Smiley face, sad face, thumbs up. Using emojis in inclusive focus groups

Sometimes it’s hard to open up about your feelings, particularly if you have a million thoughts running through your head and Chateez cards are there to spark conversations among children, young people and adults.

Natasha Rego, Silver Lined Horizons, Founder

Vicci Wells is the National Manager for Targeted Interventions at the Youth Sport Trust, a national children’s charity that aims to use sport to improve children’s wellbeing and give them a brighter future. The Inclusion Team at the Youth Sport Trust has recently worked with schools to develop inclusive focus group guidelines in order to support all young people's voices being heard. Working closely with Natasha Rego of Silver Lined Horizons, a set of emoji cards (Chateez) have been included in the guidance to overcome communication challenges in groups of people with special educational needs. Here, Lucy Ellis (Research and Evaluation Officer at Youth Sport Trust) asks Vicci about why the guidelines are needed.           

Hi Vicci, where did this all stem from?

Youth Sport Trust  (YST) International  were involved in an Erasmus plus funded project exploring the supply and demand of inclusive sport for young people. This project ran across 8 European countries from 2015 to 2017. Inclusive sport is activity that is accessible for all, regardless of ability.

In the UK, our project was called ‘Focus on me’[1] which aimed to develop guidance on how to deliver focus groups to attain the authentic views, wishes and feelings of a young person with special educational needs and disability (SEND). Throughout the project, we worked with young people in 15 special schools across the UK.    

Alongside the evidence and insight gained from the other EU research projects, the work in schools led to the development of YST’s  inclusive focus group guidance and training. An inclusive focus group can be defined as one that attains the authentic views, wishes and feelings of all those involved, including those with SEND. 

What does the inclusive focus group training include? 

We have developed key principles with schools that we think are important to enable a successful, inclusive focus group. These principles are aimed at work with young people with SEND, but are transferable to any focus group setting.

For example, one principle is the environment. It is key to make sure that the environment is one where young people feel safe to talk and free from distractions. For those with SEND, it is important to consider who is in the room and whether they feel comforted by the presence of staff that they know.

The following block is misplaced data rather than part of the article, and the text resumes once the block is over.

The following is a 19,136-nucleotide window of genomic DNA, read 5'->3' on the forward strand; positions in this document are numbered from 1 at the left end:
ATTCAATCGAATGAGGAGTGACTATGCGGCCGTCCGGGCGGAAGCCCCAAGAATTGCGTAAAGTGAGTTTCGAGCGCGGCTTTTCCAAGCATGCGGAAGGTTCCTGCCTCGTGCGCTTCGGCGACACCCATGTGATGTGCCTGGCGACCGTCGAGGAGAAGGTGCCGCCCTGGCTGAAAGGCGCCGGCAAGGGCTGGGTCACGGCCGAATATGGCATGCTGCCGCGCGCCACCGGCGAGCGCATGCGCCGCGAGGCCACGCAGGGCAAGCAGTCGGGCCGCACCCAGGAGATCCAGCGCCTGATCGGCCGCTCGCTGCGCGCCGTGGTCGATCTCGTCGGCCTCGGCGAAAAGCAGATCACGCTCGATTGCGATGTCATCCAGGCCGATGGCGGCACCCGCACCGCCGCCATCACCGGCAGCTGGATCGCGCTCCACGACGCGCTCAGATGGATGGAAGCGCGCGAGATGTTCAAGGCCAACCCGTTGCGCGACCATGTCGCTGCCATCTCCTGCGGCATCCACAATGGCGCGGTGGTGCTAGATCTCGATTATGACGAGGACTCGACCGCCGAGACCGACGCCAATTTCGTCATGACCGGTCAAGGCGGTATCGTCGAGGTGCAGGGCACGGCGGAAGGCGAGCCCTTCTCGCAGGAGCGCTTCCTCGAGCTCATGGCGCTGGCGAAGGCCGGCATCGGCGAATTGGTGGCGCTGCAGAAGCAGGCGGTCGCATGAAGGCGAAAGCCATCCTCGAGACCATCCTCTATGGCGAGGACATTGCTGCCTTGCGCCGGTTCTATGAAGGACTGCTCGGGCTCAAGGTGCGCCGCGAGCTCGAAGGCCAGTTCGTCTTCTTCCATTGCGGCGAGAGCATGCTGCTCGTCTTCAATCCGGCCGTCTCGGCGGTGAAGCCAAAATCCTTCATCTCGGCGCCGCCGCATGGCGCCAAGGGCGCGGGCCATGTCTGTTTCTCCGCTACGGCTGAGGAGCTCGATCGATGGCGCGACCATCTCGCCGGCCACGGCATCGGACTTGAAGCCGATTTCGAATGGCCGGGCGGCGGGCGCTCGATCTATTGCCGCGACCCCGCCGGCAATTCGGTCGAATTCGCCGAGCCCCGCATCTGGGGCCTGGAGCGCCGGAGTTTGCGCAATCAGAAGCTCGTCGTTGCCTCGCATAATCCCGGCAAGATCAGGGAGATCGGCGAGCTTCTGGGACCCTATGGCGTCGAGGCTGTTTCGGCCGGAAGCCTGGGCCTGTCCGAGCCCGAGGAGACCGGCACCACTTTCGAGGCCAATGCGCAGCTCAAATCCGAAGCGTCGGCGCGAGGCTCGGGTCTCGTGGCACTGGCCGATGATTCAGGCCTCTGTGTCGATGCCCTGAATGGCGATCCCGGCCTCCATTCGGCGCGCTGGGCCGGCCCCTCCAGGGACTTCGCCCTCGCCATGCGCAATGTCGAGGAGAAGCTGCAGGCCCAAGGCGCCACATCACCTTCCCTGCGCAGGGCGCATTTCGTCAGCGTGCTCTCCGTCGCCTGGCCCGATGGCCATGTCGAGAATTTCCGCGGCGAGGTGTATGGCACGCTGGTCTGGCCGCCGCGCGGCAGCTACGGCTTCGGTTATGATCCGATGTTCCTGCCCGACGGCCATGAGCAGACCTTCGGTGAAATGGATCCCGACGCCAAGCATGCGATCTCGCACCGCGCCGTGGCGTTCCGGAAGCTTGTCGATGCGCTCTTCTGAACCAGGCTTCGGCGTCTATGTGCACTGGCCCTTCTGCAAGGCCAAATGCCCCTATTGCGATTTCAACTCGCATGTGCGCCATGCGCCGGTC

Another principle concerns materials and equipment. There is the standard equipment that most focus groups need, such as recording devices, questions, and prompts, but also other tools that can be used to engage young people. Here is where we highlight the value of Chateez cards in our guidance. 

So, what are Chateez cards and where did they come from?

Natasha Rego is a youth worker who has been working with young people for over 15 years, many of whom have problems with their socio-emotional health. Natasha found that young people sometimes found it difficult to engage in conversations about themselves or how they were feeling – despite being very good at communicating on their phones with their friends. This led to the idea of Chateez cards:  friendly, accessible emoji cards. The original set contained 24 different emojis on A5 plastic cards. Natasha worked with young people to choose, design and develop the emojis that were important or useful for them.

Why Chateez cards? How do Chateez cards work for inclusive focus groups?

The best thing about Chateez cards is their simplicity. They are flexible and can be used in a variety of ways to engage young people and support them to feel comfortable to open up. They can be used as an ice breaker tool or as a stimulus to encourage more in-depth discussion.    

For example:

  • Lay all the cards out on the floor, ask young people to pick three emojis that show how they feel about taking part in PE at school.
  • The facilitator selects an emoji, then asks the young people why they think  some people feel this way about playing sport?

The cards can support young people to verbalise how they are feeling even if they do not have the words to describe it. 

Youth Sport Trust Lead Inclusion schools have received bespoke inclusive focus group training and Chateez cards. All have adopted them in different ways to suit their school and needs, reinforcing the flexibility of this resource. For example, one school has developed a thermoregulation wall for young people to rate how they are feeling using the cards. Another has used them to find out why some of the girls were not engaging with PE lessons at school.

What advice can you offer to people planning to run inclusive focus groups?

The best advice I can give is to not expect immediate impact. It takes time for young people to be able to verbalise what they are thinking and feeling. As an adult we often jump in, make assumptions and try to finish what young people are trying to say, but give them time and the chance to express themselves.

Where can people go for more information?

The Youth Sport Trust offer inclusive focus group training to support individuals and schools to know how to develop, generate, and run effective inclusive focus groups. This is something that all Youth Sport Trust  member schools can receive for free.    

@Chateezy  @YouthSportTrust

The original version of this blog was published by SRA and can be found here.

[1] Batters, Reilly et al,2017